A Saskatchewan man who was given a traffic ticket because one of the tail lights on his vehicle was not working has beaten the citation — twice — in the courts.

A. Ian Pott was driving west of Shellbrook, Sask., on Nov. 19, 2009 when he passed a parked RCMP patrol car.

One of the officers noticed the driver's side tail light on Pott's vehicle was not illuminated and the man was pulled over and given a ticket.

According to a court decision recently published to an online legal database, the ticket said the violation was for "inadequate tail lights."

Pott fought the ticket, claiming it was too vague.

He won, first in provincial court and then — after the prosecutor filed an appeal — in the Court of Queen's Bench.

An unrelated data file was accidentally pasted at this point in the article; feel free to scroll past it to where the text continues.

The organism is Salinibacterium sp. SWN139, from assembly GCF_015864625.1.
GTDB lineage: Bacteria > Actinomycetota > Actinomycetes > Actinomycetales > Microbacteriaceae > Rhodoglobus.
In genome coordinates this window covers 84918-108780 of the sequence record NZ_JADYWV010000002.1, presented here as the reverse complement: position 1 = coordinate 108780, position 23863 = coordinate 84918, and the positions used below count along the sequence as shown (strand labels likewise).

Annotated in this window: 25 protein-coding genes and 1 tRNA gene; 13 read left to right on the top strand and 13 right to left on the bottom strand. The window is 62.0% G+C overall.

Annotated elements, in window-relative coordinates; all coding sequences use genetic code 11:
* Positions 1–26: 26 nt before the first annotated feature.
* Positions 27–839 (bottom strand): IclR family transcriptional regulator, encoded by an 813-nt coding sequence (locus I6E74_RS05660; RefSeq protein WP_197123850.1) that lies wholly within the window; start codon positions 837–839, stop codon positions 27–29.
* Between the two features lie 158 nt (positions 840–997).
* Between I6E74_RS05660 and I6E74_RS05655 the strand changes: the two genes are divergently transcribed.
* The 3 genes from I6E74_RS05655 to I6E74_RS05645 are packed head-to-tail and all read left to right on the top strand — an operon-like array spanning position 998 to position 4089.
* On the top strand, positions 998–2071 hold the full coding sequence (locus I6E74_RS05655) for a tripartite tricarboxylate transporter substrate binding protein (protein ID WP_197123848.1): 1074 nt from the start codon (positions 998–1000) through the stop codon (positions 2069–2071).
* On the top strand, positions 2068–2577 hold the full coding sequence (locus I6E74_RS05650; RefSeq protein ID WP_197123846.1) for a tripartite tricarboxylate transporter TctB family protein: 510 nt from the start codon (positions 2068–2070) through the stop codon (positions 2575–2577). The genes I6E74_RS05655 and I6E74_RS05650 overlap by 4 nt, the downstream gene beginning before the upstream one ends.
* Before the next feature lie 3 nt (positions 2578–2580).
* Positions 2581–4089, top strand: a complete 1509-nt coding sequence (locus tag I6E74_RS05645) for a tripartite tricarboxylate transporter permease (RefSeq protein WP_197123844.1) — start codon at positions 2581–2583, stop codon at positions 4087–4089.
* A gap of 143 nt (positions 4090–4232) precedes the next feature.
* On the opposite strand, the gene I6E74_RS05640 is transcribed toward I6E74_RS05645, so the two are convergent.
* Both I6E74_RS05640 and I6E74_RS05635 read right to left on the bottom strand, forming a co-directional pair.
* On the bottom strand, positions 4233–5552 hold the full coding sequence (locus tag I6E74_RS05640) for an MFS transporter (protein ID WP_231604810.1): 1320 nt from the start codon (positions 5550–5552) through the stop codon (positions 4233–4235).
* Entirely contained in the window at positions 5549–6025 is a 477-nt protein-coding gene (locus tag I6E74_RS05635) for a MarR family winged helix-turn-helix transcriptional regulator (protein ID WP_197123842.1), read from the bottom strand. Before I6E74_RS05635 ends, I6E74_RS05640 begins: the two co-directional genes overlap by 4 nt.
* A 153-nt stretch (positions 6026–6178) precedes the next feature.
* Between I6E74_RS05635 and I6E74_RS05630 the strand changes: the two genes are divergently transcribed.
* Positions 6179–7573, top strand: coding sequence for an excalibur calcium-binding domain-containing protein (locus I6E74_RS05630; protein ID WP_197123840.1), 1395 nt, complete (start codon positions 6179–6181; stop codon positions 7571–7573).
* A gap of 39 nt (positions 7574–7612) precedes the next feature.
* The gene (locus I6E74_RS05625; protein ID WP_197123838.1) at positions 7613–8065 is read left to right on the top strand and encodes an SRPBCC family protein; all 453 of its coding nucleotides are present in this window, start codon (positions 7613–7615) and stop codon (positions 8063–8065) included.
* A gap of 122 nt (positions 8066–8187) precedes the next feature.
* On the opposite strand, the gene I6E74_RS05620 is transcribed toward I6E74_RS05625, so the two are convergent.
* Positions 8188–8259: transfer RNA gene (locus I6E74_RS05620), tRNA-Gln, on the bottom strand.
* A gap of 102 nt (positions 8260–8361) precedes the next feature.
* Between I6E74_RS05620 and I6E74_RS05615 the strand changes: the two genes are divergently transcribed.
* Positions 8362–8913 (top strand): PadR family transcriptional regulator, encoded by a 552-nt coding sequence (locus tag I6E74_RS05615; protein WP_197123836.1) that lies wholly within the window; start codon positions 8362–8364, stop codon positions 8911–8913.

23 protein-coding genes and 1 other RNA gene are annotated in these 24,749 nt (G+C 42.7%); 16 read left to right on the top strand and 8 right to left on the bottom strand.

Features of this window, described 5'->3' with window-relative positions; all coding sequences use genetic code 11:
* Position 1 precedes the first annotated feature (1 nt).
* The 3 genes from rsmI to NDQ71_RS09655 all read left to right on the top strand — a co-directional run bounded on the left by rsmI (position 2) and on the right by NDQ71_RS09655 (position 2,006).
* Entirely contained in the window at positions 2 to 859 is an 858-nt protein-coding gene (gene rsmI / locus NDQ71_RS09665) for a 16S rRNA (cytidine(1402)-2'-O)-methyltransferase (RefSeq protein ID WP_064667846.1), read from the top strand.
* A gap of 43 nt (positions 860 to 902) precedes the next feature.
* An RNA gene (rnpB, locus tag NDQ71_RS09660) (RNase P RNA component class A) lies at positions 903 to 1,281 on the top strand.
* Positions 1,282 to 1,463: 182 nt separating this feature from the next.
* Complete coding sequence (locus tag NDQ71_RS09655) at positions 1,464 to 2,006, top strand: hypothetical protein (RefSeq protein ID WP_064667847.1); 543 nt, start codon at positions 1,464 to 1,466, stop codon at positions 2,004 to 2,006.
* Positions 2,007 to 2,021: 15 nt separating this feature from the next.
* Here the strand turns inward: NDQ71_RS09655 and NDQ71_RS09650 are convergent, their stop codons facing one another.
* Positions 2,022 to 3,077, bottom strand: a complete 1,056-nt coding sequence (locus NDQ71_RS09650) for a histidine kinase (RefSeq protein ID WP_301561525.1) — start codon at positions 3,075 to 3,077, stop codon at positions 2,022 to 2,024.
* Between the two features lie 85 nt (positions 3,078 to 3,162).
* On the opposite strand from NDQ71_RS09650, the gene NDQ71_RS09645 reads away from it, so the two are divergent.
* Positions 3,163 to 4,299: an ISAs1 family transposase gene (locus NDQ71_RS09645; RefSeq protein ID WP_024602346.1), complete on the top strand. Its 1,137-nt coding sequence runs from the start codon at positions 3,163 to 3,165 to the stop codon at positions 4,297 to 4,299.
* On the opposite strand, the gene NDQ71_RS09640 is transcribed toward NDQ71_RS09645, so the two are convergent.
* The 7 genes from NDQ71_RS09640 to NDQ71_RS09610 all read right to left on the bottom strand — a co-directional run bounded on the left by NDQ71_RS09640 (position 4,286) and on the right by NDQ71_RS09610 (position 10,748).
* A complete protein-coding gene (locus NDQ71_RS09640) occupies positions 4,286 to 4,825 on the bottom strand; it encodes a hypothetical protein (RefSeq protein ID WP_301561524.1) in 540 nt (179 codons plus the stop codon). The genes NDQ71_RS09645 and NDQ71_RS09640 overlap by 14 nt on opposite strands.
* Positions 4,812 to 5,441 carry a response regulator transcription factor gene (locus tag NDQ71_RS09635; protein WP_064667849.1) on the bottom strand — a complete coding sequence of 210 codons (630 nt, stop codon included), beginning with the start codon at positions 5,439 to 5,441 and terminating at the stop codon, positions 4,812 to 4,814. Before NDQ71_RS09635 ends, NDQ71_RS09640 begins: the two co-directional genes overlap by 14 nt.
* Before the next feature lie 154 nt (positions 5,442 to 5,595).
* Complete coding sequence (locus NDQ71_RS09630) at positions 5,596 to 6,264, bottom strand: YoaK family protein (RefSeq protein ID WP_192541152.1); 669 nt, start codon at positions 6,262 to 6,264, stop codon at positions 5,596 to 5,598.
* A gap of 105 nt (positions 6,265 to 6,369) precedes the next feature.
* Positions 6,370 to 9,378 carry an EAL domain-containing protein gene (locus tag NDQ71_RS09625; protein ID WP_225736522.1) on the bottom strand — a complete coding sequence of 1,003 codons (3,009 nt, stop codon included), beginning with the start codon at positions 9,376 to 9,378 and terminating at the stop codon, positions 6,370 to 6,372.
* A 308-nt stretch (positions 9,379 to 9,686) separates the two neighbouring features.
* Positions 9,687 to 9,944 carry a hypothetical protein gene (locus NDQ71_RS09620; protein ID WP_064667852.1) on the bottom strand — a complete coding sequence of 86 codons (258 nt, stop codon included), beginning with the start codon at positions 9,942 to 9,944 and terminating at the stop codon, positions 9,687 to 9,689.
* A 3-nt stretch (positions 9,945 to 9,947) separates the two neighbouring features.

"[T]here is an obligation to particularize what tail light deficiency the vehicle had," Judge Dennis Maher said in his decision on the appeal. Maher noted there were five possible deficiencies listed in the regulations and said the Crown had an obligation to be specific.

"The respondent [Pott] is entitled to know what specific inadequacy the Crown are alleging with regard to his tail lights," Maher said. "[T]he regulations do not allow for a shot gun or multiple approach to the charge."

With that, the judge rejected the Crown's appeal and Pott was once again off the hook.